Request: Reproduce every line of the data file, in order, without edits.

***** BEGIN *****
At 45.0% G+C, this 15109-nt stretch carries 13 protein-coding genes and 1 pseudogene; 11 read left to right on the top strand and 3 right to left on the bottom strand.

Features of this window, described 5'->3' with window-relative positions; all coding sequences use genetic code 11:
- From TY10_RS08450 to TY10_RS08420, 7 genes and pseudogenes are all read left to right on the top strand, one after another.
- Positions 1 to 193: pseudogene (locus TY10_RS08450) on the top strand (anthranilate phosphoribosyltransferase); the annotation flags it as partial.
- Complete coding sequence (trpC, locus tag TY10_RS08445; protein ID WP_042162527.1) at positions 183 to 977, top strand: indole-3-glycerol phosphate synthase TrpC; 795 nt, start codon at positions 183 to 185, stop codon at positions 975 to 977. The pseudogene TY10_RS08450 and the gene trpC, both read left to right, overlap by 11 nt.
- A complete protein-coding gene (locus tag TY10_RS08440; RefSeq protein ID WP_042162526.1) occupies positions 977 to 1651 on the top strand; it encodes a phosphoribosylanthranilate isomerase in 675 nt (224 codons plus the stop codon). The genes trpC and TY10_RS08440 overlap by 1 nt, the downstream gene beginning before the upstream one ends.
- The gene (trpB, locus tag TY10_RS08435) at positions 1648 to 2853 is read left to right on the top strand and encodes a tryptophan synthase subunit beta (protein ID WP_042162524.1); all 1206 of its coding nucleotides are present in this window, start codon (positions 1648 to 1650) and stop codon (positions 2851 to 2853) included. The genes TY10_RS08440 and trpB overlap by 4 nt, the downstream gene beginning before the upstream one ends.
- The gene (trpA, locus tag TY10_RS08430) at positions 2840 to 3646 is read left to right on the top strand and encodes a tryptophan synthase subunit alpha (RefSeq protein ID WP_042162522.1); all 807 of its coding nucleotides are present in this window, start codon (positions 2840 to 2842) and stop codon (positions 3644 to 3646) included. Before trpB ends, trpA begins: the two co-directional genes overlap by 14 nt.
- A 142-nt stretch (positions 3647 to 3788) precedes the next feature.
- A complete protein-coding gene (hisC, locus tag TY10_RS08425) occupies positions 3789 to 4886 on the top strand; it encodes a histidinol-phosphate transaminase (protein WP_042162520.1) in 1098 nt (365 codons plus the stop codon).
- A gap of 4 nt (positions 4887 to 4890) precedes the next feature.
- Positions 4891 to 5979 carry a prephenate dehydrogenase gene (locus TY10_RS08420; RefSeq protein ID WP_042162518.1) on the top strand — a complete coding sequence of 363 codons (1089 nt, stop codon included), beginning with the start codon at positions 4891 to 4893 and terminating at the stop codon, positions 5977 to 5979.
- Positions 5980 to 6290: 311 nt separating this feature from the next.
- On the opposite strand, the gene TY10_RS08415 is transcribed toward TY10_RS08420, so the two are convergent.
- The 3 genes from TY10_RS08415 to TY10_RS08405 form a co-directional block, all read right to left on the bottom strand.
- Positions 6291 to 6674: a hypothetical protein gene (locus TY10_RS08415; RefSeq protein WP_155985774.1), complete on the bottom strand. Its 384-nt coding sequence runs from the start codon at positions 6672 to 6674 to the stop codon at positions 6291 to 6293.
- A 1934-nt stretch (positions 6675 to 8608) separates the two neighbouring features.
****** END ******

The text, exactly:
At 45.0% G+C, this 15109-nt stretch carries 13 protein-coding genes and 1 pseudogene; 11 read left to right on the top strand and 3 right to left on the bottom strand.

Features of this window, described 5'->3' with window-relative positions; all coding sequences use genetic code 11:
- From TY10_RS08450 to TY10_RS08420, 7 genes and pseudogenes are all read left to right on the top strand, one after another.
- Positions 1 to 193: pseudogene (locus TY10_RS08450) on the top strand (anthranilate phosphoribosyltransferase); the annotation flags it as partial.
- Complete coding sequence (trpC, locus tag TY10_RS08445; protein ID WP_042162527.1) at positions 183 to 977, top strand: indole-3-glycerol phosphate synthase TrpC; 795 nt, start codon at positions 183 to 185, stop codon at positions 975 to 977. The pseudogene TY10_RS08450 and the gene trpC, both read left to right, overlap by 11 nt.
- A complete protein-coding gene (locus tag TY10_RS08440; RefSeq protein ID WP_042162526.1) occupies positions 977 to 1651 on the top strand; it encodes a phosphoribosylanthranilate isomerase in 675 nt (224 codons plus the stop codon). The genes trpC and TY10_RS08440 overlap by 1 nt, the downstream gene beginning before the upstream one ends.
- The gene (trpB, locus tag TY10_RS08435) at positions 1648 to 2853 is read left to right on the top strand and encodes a tryptophan synthase subunit beta (protein ID WP_042162524.1); all 1206 of its coding nucleotides are present in this window, start codon (positions 1648 to 1650) and stop codon (positions 2851 to 2853) included. The genes TY10_RS08440 and trpB overlap by 4 nt, the downstream gene beginning before the upstream one ends.
- The gene (trpA, locus tag TY10_RS08430) at positions 2840 to 3646 is read left to right on the top strand and encodes a tryptophan synthase subunit alpha (RefSeq protein ID WP_042162522.1); all 807 of its coding nucleotides are present in this window, start codon (positions 2840 to 2842) and stop codon (positions 3644 to 3646) included. Before trpB ends, trpA begins: the two co-directional genes overlap by 14 nt.
- A 142-nt stretch (positions 3647 to 3788) precedes the next feature.
- A complete protein-coding gene (hisC, locus tag TY10_RS08425) occupies positions 3789 to 4886 on the top strand; it encodes a histidinol-phosphate transaminase (protein WP_042162520.1) in 1098 nt (365 codons plus the stop codon).
- A gap of 4 nt (positions 4887 to 4890) precedes the next feature.
- Positions 4891 to 5979 carry a prephenate dehydrogenase gene (locus TY10_RS08420; RefSeq protein ID WP_042162518.1) on the top strand — a complete coding sequence of 363 codons (1089 nt, stop codon included), beginning with the start codon at positions 4891 to 4893 and terminating at the stop codon, positions 5977 to 5979.
- Positions 5980 to 6290: 311 nt separating this feature from the next.
- On the opposite strand, the gene TY10_RS08415 is transcribed toward TY10_RS08420, so the two are convergent.
- The 3 genes from TY10_RS08415 to TY10_RS08405 form a co-directional block, all read right to left on the bottom strand.
- Positions 6291 to 6674: a hypothetical protein gene (locus TY10_RS08415; RefSeq protein WP_155985774.1), complete on the bottom strand. Its 384-nt coding sequence runs from the start codon at positions 6672 to 6674 to the stop codon at positions 6291 to 6293.
- A 1934-nt stretch (positions 6675 to 8608) separates the two neighbouring features.